Your Challenge: Write a Draft and Publish it immediately
Be honest, how many drafts are sitting in your account right now? How many posts ideas are still hovering in your mind because ‘you haven’t had the time to write them’?
Like me, I’m guessing the answer is: too many.
The problem with us writers is we’re so concerned with perfection that we never actually finish anything. We think our work shouldn’t see the sunlight unless it’s absolutely perfect.
Because of this strict standard for our own work, countless posts are left languishing in our Drafts— gathering digital dust until we feel ‘the time is right’ or in the ‘writing mood’. We convince ourselves that we’ll feel inspired another day. (Of course, that day is never today.)
If you’re mentally nodding because this is all painfully true, then it’s time to try impulsive writing. Because sometimes the only way people get stuff done is on impulse.
There are a few ways you can trigger your impulsiveness when writing: 1) Be Hemingway and knock back a Scotch and soda; 2) Try the two simple tips I’m about to give you, (drink is optional).
1. When you think it, write it
A lot of the time we have great post ideas and think ‘Yep! I should definitely write about that’. So you jot down some key phrases, maybe even type up a draft and think, ‘That’s enough to get me going. I’ll get back to this later’.
Days go by, sometimes weeks, and when you go back to edit you’re totally lost. So you put it off once again. ‘I’ll get back to it when my inspiration returns’, you tell yourself over and over again.
And that, my dear writer, is how great posts die.
Here’s how you can avoid lulling yourself into a false sense of future productivity: as soon as you get an idea, write the whole damn post. It doesn’t matter if it’s imperfect or missing a few commas— just get it all out. You can always add those killer references and cool anecdotes after.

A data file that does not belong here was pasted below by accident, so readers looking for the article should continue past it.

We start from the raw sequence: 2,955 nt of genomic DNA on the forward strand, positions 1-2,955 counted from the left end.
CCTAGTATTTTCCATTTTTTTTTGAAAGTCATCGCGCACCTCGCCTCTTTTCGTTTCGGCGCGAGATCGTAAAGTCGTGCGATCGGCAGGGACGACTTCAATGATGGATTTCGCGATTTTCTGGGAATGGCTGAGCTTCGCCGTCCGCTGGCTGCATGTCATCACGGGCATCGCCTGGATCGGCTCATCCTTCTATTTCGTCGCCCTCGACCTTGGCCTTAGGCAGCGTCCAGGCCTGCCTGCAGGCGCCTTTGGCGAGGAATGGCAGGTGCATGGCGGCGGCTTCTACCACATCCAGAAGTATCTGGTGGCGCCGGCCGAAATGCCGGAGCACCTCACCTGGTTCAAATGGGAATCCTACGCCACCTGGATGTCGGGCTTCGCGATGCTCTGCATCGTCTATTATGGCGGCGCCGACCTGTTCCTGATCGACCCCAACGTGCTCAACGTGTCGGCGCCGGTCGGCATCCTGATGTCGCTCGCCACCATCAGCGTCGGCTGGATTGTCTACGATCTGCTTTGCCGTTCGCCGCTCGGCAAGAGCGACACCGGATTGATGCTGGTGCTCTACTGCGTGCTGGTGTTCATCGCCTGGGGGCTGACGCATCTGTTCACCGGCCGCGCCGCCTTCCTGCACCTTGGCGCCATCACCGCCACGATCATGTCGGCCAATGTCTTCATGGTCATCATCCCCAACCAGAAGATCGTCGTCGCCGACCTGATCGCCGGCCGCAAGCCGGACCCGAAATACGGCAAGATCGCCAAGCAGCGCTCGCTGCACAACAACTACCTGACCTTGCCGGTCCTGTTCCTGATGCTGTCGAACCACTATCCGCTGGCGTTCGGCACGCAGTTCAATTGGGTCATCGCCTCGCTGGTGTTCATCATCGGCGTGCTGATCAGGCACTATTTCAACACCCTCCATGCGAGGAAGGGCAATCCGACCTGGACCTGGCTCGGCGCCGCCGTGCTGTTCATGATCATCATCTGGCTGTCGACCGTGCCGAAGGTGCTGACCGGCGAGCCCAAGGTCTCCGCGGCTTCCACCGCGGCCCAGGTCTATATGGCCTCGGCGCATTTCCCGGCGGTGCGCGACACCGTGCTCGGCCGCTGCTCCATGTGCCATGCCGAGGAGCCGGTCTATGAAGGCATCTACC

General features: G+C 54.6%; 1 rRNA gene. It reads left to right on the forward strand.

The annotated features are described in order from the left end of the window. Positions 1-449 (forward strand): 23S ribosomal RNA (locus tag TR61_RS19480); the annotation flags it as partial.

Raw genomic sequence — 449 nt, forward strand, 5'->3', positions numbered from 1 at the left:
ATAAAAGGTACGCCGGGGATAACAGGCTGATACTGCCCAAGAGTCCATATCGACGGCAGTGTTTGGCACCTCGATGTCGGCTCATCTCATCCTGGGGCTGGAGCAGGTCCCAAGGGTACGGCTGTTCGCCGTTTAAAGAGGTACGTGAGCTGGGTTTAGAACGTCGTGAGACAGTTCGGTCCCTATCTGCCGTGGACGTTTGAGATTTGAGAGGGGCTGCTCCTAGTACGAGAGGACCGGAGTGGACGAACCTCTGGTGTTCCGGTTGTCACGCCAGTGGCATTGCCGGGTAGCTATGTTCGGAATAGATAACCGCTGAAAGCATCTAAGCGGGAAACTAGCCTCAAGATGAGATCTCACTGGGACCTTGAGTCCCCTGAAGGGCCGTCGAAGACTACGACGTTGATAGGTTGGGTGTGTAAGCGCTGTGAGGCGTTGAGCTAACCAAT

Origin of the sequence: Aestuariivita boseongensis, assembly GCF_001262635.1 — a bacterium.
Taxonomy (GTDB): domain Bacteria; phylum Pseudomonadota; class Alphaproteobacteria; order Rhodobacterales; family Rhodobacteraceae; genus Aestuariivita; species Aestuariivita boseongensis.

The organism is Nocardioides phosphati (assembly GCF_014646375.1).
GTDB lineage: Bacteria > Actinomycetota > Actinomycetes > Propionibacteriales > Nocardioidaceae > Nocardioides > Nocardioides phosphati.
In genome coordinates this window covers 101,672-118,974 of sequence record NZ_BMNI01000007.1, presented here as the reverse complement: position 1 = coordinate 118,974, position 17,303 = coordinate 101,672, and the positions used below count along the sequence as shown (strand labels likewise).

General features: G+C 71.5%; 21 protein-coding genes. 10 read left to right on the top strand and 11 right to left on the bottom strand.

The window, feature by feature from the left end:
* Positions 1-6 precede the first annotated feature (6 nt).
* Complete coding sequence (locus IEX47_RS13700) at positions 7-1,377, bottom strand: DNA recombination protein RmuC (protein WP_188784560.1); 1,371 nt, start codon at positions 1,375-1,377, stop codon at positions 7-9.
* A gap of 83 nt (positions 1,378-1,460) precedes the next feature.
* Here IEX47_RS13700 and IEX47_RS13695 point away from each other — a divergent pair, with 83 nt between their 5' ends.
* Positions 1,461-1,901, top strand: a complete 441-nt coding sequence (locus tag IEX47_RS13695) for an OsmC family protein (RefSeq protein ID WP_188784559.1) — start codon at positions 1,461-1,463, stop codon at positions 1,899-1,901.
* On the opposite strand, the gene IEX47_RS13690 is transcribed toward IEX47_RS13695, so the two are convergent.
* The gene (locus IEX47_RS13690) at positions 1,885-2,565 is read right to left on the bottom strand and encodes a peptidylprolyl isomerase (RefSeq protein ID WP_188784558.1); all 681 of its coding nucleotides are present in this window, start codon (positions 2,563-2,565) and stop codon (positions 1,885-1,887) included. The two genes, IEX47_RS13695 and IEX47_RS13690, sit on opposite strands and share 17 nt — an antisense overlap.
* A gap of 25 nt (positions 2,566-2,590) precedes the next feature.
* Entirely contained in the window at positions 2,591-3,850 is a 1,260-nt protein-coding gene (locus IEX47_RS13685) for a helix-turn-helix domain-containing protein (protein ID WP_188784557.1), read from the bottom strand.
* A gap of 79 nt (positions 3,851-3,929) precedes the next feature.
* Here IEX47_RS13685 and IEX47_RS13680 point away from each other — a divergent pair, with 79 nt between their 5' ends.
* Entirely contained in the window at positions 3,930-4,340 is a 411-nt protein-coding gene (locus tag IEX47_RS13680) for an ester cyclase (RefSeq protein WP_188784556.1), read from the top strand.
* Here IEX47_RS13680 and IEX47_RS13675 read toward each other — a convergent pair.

Whatever you do, don’t leave it halfway and fall into the endless cycle of: I’ll finish this another day.
2. Publish first, edit later
A common problem, particularly for perfectionists, is waiting until the ‘right moment’ to publish a post. If it doesn’t ‘feel ready’ then you simply leave it to stew a while longer.
This puts you in danger of adding yet another post to the Drafts graveyard. Once you lose the momentum that pushed you to write the post in the first place, it rarely comes back. You likely won’t be in the same headspace again. It’s like loading an old game and finding yourself in the midst of a battle scene.
So yes, write that post, publish it, then circle back and edit it. Once it’s out, you can’t put it off because people are already reading it. They’re seeing typos, the misplaced commas, the drawn-out sentences and, oh no, the placeholder for that cool anecdote you forgot to write.
Here’s where your anxiety kicks in and pushes you to act. Your intense need to present the best version of your work will inevitably prevent you from delaying your edits a minute longer. (Sometimes hacking into your own anxiety has its benefits.)
How this makes you a better writer
On one hand, impulsive writing forces the perfectionist and serially procrastinating writers (like myself) to actually get content out. If it’s already exposed, you’re definitely not going to leave it in “editing mode” for weeks on end.
Think of it as a self-imposed deadline.
On the other hand, when you don’t give yourself the time to second-guess your writing, you discover your true voice. That raw, unfiltered content is your natural style, not the one you spent two days editing, forcing it to sound ‘witty’ or ‘deep’. When you’re just entering the world of writing, this is how you find yourself.
Granted, being impulsive is probably not the best approach when you’re writing a scientific paper or a client’s blog post. But when you’re just making a name for yourself with casual blogging— this is the way to go.
So, join me in clearing the dreaded Drafts section, pick one now and publish it. You’ll feel much more accomplished than you did five minutes ago. Promise.